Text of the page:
I get out of the truck and cross the empty street slowly. I'm not looking forward to this to say the least. I know I'll probably have a million questions about the strange new world I've found myself in, where ghosts poke fun at people and demons run amok, but right now I can't think of a single damn one. As I approach the front of the firehouse I see a place to the left of it where the sidewalk tucks back. I follow it and, sure enough, there is a little brown door with a chain hanging to one side. At least it has a super cool old-school doorbell. I smile as I yank on the chain, and hear the ringing on the other side. Now is the moment of truth. My last chance to run away and pretend that none of this ever happened. I stand still, hands clasped together, fingers twisting with impatience. I could still make a break for it. I could still go.

The door cracks open and I see a sliver of Markus' face. One dark eye looks at me for a nanosecond before he opens the door slowly. His left hand stays on the door, and his right touches the frame, blocking the entrance protectively. His deep-set eyes search my face, as if he's deciding whether or not I'm a threat.

"Hi," That's a start, "I, uh, left things kinda messy last night," Did I really just say that? Shit, I'm awkward. Come on, just ask to see Joel.

Markus doesn't reply, doesn't move. Is he waiting on a password? Why hadn't someone else come to the door? Anyone else? Patrick, I could've talked to. Joel would have been perfect, I could've said my apology and been on my way. Margaret seems nice, why couldn't it have been her? Shit, he's still just standing there watching me be awkward.

"I'm sorry," I look him dead in the face and say it. It hits me, I don't need to apologize to Joel, I need to apologize to every one of them. They tried to help me, to explain their lives to me and I called it bullshit and ran. Waving a can of pepper spray. I sigh, "I just, needed to say that," The guilt boils through my insides as I start to turn away.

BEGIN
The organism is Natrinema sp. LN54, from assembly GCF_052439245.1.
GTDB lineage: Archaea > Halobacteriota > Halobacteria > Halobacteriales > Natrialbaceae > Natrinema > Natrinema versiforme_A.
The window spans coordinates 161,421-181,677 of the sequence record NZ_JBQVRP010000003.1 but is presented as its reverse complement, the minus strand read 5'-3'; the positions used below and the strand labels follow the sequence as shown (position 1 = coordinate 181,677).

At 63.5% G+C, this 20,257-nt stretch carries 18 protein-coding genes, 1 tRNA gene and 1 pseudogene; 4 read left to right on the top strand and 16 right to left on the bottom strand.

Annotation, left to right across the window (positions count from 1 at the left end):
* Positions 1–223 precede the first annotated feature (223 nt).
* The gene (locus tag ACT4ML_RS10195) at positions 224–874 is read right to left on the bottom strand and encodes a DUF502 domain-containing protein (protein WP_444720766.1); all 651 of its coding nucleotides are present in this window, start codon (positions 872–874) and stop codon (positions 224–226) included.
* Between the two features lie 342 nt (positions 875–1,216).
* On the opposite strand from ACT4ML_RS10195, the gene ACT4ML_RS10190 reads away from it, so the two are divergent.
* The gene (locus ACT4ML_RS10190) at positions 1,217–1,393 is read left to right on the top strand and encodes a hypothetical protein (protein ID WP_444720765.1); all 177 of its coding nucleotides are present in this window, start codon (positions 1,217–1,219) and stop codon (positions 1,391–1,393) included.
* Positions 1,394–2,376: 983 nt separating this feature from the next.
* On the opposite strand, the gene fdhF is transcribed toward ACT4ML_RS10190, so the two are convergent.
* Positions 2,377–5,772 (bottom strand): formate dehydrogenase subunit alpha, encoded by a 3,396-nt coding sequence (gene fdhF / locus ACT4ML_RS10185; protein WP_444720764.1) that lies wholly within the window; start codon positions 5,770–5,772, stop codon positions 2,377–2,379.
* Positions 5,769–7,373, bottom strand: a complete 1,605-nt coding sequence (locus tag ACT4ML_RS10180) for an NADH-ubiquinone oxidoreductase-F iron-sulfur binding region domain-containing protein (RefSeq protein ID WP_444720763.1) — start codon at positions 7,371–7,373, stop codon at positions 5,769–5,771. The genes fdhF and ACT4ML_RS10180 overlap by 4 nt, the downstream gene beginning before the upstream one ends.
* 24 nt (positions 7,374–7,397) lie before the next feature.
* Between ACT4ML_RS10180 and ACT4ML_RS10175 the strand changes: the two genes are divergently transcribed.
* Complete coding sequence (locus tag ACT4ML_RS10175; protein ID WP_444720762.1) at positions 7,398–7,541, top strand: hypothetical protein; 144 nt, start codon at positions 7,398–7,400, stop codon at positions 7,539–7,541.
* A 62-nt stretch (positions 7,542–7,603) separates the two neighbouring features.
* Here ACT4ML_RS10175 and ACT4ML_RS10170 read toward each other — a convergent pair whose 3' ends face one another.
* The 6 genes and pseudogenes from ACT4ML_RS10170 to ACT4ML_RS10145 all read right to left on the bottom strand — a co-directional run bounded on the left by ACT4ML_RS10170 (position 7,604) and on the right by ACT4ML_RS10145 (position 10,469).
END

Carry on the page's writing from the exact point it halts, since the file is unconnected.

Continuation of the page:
"Wait," I turn back and see an understanding look on his face. He steps to one side, holding the door for me, "Joel's upstairs," He cuts right to the point instead of asking questions he already knows the answer to. I give him an appreciative smile as I enter the building.

Once inside, Markus locks the door. He turns and leads me up the steep metal stairs, our footsteps sounding off in dull clangs. We reach the third floor and the ludicrous thought crosses my mind that Joel might never leave this room, but I push it away. Markus knocks on the door, and when it opens he gives Joel a tiny smile before turning back for the stairs. It's the first time I've seen the teenager smile. He seems like a very quiet, serious person. I look at Joel standing in front of me. He smiles cautiously. He probably thinks I'm going to run away again.

"Diana," his soft voice has a wonderful, carrying quality, "I'm happy you came back."

"I just wanted to say I'm sorry. I know you weren't bullshitting me, and I'm so, so sorry," His blue eyes crinkle with concern.

"You've got no reason to apologize, Diana. We told you too much all at once. I wasn't tryina scare you, and I'm sorry," This whole situation is starting to feel like a soap opera. He shouldn't feel bad. I came to say sorry to make him feel better, dammit.

"I didn't talk to my grandma," First thing that came to my brain. I have to diffuse the tension, "Tony came to see me at work," He shakes his head, but doesn't look surprised.

"And I told Tony you wanted to be left alone," He sighs, "He gave you the evil eye," A small smile, "I was hopin' you'd take it. They're very useful at keepin' people safe," He pulls at a chain around his neck to reveal a stone pendant painted with a strikingly similar blue eye. It's not as pretty as the necklace Tony gave me, but it's obviously another evil eye. He's smiling, but he looks nervous, like he's expecting me to run at any second.

"I've got a few questions, if you have time to talk. If you don't I could come back later, or-"

"No, I got plenty of time," He quickly steps back from the door, holding it open for me.

"Thanks," I say in a small voice, "I'll try not to take too long."

"No, no, it's fine. Most people get weeks of learnin' 'bout everythin' before they start to See, so ask away and take your time," We walk over to the chairs in the center of the room. He sits in a tall, grey one and I take a squat, squishy looking green one. Nothing in this room matches, giving off the appearance of the furniture side of a Goodwill. I like it.

"Okay, first thing's first. That poem."

"The last Seer's prophesy."

"Yep, well, what was up with that?" Wow, I sound like an idiot, "I mean, her voice changed and... did she plan it out or was she just good at rhyming off the top of her head?" Not phrased very eloquently, but I feel the questions are valid.